The developers behind the proposal to build 2,900 new homes in South Dural has responded to claims that there aren’t enough educational provisions in the scheme, the roads won’t cope, there’s a dearth of sporting spaces and the natural habitats will be harmed if it goes ahead.
A public consultation process is being conducted by Hornsby Council into the rezoning of the proposed area – bordering Old Northern Road, New Line and Hastings Roads – and unless this gets the go-ahead at state and local level, the scheme to build 2,900 homes won’t get off the starting blocks.
The Monthly Chronicle met with developer Mike Milliken from Lyon Group Australia to address these issues. On the environmental concerns, he said: “We employed two ecologists to do reports and the forests are not being touched, and the zoning will prevent forests from being developed. There’s also up to 40 metres either side of the development where you can’t put buildings – it needs to be open space for the RFS has access in case of fire.”
When asked about recreational spaces in the DA, Milliken said: “We’re the main landowner in the north west precinct and we offered Council a full size playing field of around 120m x 80m, plus a kick-about area as an informal active recreation area. There are opportunities to create similar playing fields and active recreation areas in the other precincts of South Dural.”
Apartment blocks with flats, townhouses and stand-alone dwellings of two or three bedrooms , some backing directly onto the forest, all feature in the huge proposal.
Some of the fiercest opposition to the plans have centred around the lack of provision for schools. “As part of the rezoning process we had to do a report looking at the requirement for schools – and the Department of Education told us there was no need for a new school, that they would develop existing schools. If it’s found there needs to be a new school, then one will be provided.”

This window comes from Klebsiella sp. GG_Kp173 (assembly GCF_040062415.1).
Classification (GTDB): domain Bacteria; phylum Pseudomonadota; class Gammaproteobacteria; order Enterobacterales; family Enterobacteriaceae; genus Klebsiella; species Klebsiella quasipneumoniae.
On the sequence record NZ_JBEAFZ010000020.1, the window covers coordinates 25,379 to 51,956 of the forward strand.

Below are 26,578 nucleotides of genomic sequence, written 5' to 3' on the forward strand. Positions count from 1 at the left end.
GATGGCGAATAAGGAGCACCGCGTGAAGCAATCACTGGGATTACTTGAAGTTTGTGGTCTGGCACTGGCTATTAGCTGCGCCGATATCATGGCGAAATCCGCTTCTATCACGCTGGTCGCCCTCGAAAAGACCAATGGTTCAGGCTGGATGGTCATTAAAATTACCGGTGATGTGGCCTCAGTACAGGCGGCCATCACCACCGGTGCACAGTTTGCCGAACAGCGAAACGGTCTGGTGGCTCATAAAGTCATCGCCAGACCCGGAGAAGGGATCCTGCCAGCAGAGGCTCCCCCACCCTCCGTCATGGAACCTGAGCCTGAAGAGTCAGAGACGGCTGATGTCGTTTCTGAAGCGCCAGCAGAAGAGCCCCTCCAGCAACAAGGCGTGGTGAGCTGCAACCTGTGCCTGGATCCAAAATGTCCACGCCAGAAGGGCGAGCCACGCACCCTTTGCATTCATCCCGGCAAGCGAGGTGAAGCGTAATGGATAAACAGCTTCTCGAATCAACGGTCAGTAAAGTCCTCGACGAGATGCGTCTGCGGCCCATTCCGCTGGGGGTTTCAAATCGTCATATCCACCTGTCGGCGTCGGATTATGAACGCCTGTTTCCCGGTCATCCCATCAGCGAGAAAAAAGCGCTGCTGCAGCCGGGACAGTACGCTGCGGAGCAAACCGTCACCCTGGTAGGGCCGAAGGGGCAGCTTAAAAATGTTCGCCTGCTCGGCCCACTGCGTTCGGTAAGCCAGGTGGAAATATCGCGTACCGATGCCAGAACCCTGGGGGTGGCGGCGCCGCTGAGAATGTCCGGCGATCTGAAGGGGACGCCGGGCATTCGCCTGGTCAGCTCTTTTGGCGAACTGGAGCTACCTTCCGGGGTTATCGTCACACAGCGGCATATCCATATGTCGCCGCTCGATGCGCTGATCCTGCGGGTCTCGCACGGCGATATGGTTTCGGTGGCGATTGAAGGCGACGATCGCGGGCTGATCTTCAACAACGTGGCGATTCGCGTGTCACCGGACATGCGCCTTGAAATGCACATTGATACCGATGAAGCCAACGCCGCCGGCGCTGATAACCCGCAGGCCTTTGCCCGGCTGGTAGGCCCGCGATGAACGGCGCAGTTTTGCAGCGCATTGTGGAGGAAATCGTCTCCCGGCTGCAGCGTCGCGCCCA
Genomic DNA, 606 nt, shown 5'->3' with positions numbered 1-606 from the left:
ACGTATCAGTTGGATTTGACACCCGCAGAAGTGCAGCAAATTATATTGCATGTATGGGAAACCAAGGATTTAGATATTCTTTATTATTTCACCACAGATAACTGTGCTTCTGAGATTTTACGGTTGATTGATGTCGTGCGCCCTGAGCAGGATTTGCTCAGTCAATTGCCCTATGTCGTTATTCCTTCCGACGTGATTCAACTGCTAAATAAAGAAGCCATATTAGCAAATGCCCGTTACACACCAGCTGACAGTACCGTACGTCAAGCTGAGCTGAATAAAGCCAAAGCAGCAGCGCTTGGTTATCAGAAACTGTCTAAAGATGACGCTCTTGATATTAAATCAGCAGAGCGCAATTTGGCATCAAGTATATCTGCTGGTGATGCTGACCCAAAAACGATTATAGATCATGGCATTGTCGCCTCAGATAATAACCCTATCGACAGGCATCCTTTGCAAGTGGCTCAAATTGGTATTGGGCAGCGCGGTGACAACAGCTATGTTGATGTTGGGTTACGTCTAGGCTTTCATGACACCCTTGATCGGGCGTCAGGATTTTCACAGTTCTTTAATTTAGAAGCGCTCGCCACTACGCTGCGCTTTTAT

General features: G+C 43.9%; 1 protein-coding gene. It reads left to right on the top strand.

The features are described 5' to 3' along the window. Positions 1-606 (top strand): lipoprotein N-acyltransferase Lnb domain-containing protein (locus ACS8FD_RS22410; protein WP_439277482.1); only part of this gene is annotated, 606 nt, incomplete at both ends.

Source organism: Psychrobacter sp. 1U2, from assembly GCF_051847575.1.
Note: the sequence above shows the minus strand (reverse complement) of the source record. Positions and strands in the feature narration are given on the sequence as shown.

He added that Hornsby Council were currently in discussions with the Department of Education on this.
On the roads, Milliken said that “the two main arterial roads are operating now at or close to their capacity and at a poor level of performance. The RMS model shows that by 2026 all sections of these two arterial roads will be need to be upgraded with or without the traffic from the proposed South Dural development.
“South Dural will only be re-zoned if the upgrade of these arterial roads is on a Government works program. So we’re talking to the Department of Transport about these required upgrades and the offer is for South Dural developers to contribute $73m out of the $158m it will cost to fix the roads.
“To pay for this we propose breaking the area into five precincts with each precinct required to pay its share of the upgrade cost before being allowed to lodge Development Applications.”
Jacqui Goddard from Residents’ Infrastructure and Planning Alliance said: “On the recreation issue, the plans on public exhibition note that the riparian zone is to be used as ‘public recreation’ – that cannot be sports fields as it’s a strip that follows the creek and the bushfire protection zone. It isn’t clear what that actually allows but the suggestion seems to be that this is the ‘hand over to Council’ bit with space for playing fields attached in some fashion – it’s all very vague.”
On the ecological aspects of the scheme : “Surrounding the bush with dwellings does not allow for wildlife corridors which would ultimately threaten native fauna and the introduction of gardens and pets adds to potential further weed infestation and loss of flora and fauna – not to mention simply having people ‘recreating’ there.”